Dracula Sure, it’s appropriate as a Halloween piece, but this timeless tale of the bloodsucking count and his mesmerizing personality intrigues audiences any time of year. Circle Players offers a new production of Bram Stoker’s classic vampire story, opening Oct. 5 at TPAC’s Johnson Theater. Nashville’s oldest community theater will keep the deadly count in his element through Oct. 28, just in time for kinder, gentler Halloween activities.

—M.B.

No Exit Quite frankly, it’s impossible to know what the quality of performance will be in this debut production by a brand-new Nashville theater company. Glow Log Productions seeks to successfully resurrect older classics with an edgy message for the new century. They’ve selected Jean-Paul Sartre’s existentialist vision of hell for their first offering, and indeed, after the World Trade Center attacks, maybe it behooves us to pay attention. No Exit opens this weekend at the Darkhorse Theater, with a cast that includes Mark Islam, Stephanie Scott, Sharon Collins, and Tony Domenico.

—M.B.

Unforgettable Nat “King” Cole is a musical icon. A gifted jazz pianist with a singing voice as distinctive as Sinatra’s, Cole broke important ground for African Americans in the entertainment industry, while also suffering unjust criticism that he was a sell-out to white power-brokers. Yet his song stylings—“Mona Lisa,” “Unforgettable,” etc.—will live forever, as will the legacy that he left to American popular culture. Monroe Kent III is the star of this touring tribute to Cole, which has already played successfully in the U.K. and the Far East, and has been acclaimed by National Public Radio. The musical biography, written by Clarke Peters, comes to Dickson’s Renaissance Center for one show only, Oct. 5 at 7 p.m.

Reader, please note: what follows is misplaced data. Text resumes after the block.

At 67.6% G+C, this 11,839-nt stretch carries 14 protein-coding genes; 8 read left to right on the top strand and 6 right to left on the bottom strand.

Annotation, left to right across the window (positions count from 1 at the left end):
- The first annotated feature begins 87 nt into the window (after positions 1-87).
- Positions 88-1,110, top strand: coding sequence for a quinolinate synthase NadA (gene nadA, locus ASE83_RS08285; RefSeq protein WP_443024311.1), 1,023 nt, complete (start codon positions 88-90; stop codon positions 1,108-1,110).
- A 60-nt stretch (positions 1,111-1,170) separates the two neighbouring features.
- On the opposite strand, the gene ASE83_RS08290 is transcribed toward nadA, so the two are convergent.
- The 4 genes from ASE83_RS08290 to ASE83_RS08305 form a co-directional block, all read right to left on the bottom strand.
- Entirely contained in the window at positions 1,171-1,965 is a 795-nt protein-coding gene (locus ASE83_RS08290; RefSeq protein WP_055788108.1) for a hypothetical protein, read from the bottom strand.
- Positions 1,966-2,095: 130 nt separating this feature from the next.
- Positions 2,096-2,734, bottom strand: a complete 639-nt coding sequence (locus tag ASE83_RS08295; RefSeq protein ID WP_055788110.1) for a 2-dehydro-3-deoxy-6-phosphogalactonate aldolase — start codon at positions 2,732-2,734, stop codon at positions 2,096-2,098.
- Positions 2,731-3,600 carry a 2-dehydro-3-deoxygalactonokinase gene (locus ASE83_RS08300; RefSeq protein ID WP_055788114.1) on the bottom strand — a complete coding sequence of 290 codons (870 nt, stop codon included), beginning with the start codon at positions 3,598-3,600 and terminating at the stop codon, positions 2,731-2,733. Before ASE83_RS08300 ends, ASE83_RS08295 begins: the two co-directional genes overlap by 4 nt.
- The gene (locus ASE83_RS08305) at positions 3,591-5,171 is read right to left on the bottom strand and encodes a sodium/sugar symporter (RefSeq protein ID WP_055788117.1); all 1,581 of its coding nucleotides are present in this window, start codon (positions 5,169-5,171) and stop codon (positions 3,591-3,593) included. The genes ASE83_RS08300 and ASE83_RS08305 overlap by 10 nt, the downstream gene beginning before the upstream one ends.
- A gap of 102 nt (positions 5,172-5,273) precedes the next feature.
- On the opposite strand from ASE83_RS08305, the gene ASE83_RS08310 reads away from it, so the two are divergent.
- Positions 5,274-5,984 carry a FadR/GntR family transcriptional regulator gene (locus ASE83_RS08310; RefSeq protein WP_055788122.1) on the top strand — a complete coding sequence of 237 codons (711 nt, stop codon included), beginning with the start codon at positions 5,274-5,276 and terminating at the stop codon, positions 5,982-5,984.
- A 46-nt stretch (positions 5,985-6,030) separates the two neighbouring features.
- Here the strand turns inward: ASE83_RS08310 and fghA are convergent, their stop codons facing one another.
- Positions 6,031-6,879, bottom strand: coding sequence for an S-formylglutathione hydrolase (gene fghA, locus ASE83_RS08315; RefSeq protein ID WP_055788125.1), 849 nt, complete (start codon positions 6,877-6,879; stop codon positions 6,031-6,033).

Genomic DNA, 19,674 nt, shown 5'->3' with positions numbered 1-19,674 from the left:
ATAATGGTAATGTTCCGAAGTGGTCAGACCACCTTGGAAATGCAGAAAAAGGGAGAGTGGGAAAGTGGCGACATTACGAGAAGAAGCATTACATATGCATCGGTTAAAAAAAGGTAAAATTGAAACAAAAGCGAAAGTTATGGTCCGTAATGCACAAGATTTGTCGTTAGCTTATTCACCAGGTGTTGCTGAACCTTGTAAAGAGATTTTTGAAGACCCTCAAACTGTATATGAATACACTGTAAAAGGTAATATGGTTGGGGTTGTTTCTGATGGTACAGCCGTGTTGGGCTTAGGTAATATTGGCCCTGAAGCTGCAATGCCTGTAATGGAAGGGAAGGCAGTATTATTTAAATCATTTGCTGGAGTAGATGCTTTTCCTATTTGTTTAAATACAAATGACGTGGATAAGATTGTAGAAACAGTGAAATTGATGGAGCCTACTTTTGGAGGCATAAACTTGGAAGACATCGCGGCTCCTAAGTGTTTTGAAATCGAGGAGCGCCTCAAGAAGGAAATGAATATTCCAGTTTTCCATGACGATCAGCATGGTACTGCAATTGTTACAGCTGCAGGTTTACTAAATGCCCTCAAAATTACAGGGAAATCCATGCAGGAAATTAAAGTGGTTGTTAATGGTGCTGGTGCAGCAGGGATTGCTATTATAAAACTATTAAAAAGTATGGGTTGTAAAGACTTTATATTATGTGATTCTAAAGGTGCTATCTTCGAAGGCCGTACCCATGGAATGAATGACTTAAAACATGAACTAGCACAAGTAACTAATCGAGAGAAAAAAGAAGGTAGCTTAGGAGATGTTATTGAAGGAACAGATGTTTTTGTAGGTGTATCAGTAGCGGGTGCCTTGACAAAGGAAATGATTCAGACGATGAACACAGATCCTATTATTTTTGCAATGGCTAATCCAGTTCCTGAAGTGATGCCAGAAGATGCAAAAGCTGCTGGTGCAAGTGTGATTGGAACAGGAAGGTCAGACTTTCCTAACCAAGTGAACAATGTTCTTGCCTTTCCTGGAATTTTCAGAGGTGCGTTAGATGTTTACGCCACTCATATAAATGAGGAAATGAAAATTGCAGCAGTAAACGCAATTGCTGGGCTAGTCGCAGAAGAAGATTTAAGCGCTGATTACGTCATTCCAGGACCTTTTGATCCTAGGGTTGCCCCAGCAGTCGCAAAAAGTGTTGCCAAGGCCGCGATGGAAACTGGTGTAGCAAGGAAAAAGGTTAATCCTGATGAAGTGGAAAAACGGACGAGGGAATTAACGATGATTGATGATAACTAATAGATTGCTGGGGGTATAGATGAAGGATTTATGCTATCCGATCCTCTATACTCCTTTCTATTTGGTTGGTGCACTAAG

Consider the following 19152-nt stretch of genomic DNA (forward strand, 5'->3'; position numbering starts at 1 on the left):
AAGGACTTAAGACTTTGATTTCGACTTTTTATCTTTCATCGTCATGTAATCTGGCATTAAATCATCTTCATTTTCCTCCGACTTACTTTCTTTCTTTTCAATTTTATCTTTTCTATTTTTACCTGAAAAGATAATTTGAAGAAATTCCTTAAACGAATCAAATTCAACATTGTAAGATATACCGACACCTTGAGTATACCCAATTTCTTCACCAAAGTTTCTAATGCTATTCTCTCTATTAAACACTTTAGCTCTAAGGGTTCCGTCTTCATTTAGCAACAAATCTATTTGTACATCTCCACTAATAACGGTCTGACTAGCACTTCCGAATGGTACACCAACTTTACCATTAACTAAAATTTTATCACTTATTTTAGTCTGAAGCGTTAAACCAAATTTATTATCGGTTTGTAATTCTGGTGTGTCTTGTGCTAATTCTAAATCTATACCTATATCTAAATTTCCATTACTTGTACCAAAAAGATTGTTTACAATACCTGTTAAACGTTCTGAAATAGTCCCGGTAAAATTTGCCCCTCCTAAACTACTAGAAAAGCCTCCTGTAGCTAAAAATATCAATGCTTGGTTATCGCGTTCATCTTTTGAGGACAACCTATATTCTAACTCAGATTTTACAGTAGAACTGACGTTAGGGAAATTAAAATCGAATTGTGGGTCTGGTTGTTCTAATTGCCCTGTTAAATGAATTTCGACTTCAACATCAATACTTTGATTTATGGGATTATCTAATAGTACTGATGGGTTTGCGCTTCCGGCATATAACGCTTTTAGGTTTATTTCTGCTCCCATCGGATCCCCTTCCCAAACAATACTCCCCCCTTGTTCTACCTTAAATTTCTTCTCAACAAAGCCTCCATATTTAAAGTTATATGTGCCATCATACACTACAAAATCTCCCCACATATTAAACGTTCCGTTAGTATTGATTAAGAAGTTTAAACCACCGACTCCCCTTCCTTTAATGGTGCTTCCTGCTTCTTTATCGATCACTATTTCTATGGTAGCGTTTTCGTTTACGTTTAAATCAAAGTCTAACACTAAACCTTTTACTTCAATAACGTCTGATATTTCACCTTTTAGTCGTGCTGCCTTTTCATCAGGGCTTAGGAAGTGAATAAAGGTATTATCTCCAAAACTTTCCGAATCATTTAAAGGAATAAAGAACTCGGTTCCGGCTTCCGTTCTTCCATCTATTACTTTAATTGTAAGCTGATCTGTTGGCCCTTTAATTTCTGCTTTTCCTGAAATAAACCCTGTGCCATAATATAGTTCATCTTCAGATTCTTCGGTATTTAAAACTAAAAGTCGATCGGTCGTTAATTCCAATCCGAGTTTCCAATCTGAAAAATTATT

—M.B.

Art

Bongo Java Roasting Company—East You may not know Dave Pfister’s name, but odds are you’ve seen his graphic designs, created for advertising campaigns while working for Nashville ad firms like Reuben Smith and Harmon & Crook over the past 25 years. Like many commercial artists, Pfister is also a talented fine artist, favoring the difficult medium of watercolor. Earlier this year, the artist was diagnosed with throat cancer, and though surgery to remove his voice box saved his life, his medical bills are mounting. Hence, “Dave’s Night Out,” a benefit sale—and first ever public exhibition—of Pfister’s paintings on Oct. 6. Proceeds will help offset medical bills and raise money for further surgery needed to enable Pfister to speak again. The benefit begins with a private show and reception for serious art buyers, 7-9 p.m. A public show and party with musical entertainment follows, 9-11 p.m.